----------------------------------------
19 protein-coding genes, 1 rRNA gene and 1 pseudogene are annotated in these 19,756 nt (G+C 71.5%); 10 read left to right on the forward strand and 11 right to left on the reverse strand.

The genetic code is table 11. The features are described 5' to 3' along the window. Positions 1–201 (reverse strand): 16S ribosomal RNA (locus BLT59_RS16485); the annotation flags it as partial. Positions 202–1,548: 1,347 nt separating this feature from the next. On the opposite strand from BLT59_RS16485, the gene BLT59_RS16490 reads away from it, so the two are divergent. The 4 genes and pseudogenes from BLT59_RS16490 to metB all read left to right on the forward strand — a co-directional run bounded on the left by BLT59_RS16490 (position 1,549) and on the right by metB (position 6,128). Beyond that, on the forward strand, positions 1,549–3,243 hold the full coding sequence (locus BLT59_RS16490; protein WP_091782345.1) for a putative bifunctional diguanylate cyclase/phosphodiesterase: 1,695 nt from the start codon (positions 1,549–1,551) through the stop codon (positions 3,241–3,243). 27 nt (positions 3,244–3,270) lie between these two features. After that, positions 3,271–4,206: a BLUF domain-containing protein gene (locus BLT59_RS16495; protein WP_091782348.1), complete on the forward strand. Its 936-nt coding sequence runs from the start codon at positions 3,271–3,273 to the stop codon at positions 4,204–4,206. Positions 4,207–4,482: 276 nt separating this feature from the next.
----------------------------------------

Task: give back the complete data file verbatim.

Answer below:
19 protein-coding genes, 1 rRNA gene and 1 pseudogene are annotated in these 19,756 nt (G+C 71.5%); 10 read left to right on the forward strand and 11 right to left on the reverse strand.

The genetic code is table 11. The features are described 5' to 3' along the window. Positions 1–201 (reverse strand): 16S ribosomal RNA (locus BLT59_RS16485); the annotation flags it as partial. Positions 202–1,548: 1,347 nt separating this feature from the next. On the opposite strand from BLT59_RS16485, the gene BLT59_RS16490 reads away from it, so the two are divergent. The 4 genes and pseudogenes from BLT59_RS16490 to metB all read left to right on the forward strand — a co-directional run bounded on the left by BLT59_RS16490 (position 1,549) and on the right by metB (position 6,128). Beyond that, on the forward strand, positions 1,549–3,243 hold the full coding sequence (locus BLT59_RS16490; protein WP_091782345.1) for a putative bifunctional diguanylate cyclase/phosphodiesterase: 1,695 nt from the start codon (positions 1,549–1,551) through the stop codon (positions 3,241–3,243). 27 nt (positions 3,244–3,270) lie between these two features. After that, positions 3,271–4,206: a BLUF domain-containing protein gene (locus BLT59_RS16495; protein WP_091782348.1), complete on the forward strand. Its 936-nt coding sequence runs from the start codon at positions 3,271–3,273 to the stop codon at positions 4,204–4,206. Positions 4,207–4,482: 276 nt separating this feature from the next.